What a evening for a sunset walk! It felt so good to listen to the birds singing as I walked by our pond. It reminded me of when I was a kid and went fishing at my Grandma’s Pond. Such a happy place of peace. As I strolled by our garden plot and looked over the fence to the Federal Forest land. I saw a deer watching me from a distance. So I decided to watch it. I’ve never really been in a staring contest with a deer before until tonight, and I have to admit. The deer won. It hit me as I watched the birds flying overhead and listened to the animal sounds. These animals don’t have a care. They do what they need to do for today and they don’t worry about tomorrow. Jesus talked about this very thing. He talked about how the birds don’t plant fields or store food in barns. Yet God takes care of them, and the beautiful flowers of spring and summer don’t work hard to clothe themselves. God does and He dresses them magnificently. He talked about how we aren’t to worry about tomorrow because tomorrow has enough worries of its own. If God has the birds and the flowers, and my stare off challenging deer, He has me.

My staring contest opponent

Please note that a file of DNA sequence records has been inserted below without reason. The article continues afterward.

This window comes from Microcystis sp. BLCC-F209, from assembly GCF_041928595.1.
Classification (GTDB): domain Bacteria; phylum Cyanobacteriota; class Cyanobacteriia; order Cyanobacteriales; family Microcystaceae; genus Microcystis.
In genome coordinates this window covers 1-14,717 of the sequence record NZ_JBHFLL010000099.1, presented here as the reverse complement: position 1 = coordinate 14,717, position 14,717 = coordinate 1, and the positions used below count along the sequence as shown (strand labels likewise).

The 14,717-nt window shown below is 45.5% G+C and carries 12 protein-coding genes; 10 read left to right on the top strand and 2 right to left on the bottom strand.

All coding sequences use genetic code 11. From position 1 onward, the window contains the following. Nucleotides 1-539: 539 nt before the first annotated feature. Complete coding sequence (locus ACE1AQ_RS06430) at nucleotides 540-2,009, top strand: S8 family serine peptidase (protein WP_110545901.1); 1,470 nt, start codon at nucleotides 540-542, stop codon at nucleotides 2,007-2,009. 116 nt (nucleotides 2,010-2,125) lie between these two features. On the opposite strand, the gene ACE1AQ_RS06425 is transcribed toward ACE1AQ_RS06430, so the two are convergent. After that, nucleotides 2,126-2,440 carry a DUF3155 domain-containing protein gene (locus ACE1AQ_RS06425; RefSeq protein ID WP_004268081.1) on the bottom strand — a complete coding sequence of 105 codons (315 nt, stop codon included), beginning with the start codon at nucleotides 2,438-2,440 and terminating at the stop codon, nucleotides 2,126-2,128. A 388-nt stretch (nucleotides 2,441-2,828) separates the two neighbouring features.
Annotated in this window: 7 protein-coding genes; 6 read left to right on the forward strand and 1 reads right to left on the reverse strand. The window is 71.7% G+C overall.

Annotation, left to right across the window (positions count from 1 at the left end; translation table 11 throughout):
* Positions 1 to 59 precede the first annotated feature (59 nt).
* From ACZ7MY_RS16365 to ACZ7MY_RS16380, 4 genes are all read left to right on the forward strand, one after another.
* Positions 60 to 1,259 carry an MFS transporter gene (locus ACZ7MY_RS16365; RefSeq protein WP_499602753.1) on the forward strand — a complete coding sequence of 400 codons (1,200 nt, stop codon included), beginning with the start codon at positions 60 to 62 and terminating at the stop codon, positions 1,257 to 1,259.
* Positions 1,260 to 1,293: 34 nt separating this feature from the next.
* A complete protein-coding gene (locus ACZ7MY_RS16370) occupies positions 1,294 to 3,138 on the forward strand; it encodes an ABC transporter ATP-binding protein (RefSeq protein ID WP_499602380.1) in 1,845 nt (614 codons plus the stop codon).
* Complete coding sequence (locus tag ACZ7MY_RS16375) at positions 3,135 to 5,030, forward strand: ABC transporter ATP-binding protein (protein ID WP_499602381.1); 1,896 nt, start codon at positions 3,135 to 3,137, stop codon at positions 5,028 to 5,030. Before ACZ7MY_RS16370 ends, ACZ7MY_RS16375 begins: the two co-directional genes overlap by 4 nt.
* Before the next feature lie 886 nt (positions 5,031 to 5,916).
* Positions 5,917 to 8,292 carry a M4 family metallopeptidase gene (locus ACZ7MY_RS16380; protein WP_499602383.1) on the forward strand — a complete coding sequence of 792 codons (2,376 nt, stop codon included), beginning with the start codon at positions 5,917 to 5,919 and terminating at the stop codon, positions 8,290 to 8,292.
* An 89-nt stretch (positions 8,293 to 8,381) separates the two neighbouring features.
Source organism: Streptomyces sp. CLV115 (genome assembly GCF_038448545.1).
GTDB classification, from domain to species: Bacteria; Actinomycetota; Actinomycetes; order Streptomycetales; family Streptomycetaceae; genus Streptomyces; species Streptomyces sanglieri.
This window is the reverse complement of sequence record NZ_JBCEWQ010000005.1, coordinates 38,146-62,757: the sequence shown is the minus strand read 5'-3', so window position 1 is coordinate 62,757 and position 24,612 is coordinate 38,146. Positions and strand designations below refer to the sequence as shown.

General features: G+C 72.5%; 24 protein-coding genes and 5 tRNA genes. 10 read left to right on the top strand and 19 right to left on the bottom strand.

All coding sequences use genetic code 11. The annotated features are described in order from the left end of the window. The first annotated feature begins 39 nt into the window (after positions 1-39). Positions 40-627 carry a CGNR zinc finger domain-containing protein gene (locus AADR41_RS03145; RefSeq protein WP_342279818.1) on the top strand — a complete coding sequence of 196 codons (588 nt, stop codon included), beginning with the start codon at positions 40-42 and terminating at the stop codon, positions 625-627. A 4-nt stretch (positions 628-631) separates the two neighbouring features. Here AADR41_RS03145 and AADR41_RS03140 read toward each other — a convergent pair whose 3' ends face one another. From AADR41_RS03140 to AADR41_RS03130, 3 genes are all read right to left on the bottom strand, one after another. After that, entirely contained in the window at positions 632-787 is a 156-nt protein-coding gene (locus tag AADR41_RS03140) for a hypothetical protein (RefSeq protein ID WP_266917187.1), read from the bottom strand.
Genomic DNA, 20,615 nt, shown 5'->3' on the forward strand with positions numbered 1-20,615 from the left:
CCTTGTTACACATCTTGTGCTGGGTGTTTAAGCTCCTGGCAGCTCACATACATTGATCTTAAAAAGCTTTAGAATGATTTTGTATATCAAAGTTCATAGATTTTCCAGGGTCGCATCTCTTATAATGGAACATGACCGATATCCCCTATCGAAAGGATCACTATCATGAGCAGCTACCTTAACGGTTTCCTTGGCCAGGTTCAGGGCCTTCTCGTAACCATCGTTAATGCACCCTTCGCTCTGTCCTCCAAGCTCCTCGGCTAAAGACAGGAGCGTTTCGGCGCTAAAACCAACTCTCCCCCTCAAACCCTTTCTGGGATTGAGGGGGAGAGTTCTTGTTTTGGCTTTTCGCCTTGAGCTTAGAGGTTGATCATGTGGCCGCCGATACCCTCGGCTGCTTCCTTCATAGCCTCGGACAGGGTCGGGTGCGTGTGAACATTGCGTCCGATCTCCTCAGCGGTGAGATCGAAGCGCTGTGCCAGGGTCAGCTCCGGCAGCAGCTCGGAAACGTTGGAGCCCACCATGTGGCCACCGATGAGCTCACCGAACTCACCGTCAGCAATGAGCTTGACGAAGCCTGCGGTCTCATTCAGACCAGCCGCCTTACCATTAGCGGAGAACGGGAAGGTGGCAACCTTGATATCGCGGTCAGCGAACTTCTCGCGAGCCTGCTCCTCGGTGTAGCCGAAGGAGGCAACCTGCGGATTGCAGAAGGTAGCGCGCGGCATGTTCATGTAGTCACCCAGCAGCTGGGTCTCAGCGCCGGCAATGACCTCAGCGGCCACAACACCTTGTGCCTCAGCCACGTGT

It’s Tuesday and it’s already been a week. I am fully aware of how blessed I am to be where I am during our national crises. But it is still hard not to let fear, anxiety, and worry creep in. I had to make a journey to town today. (Not that far away. Just 8 miles.) My daughter who is staying with us has a bad tooth ache. I was blessed to get ahold of our dentist, who called her out an antibiotic for the infection. It’s kind of unnerving not feeling like you can just take her to the local walk in clinic and have it looked at whenever you need to. Now it feels like a life and death endeavor. As I drove through town, our town had a large sign informing the residents of the Covid-19 threat. Displayed for all to see at the only roundabout in town. We’ve had an outbreak here. Not a whole lot of cases, but for a small town, too many. I’ve never been germ conscious in my life. But today I was not pleased to touch the gas pump handle, and pick up some necessary items at a local store. Not to mention go through a drive thru pharmacy window to pick up my daughter’s RX. Even though my social isolation with my husband and three of our kids hasn’t been that bad, (actually at times it feels like a vacation) I’m starting to feel the fear and paranoia of touching things in public and running the necessary errands. I have contemplated the hardships in New York as they struggle with their outbreak, Italy, and others. Then the weight of the heart break a family we are friends with as they struggle with the possibility of losing their husband, son, and dad as he fights to stay alive in the hospital 30 miles from my home. (Not covid related). So much weight…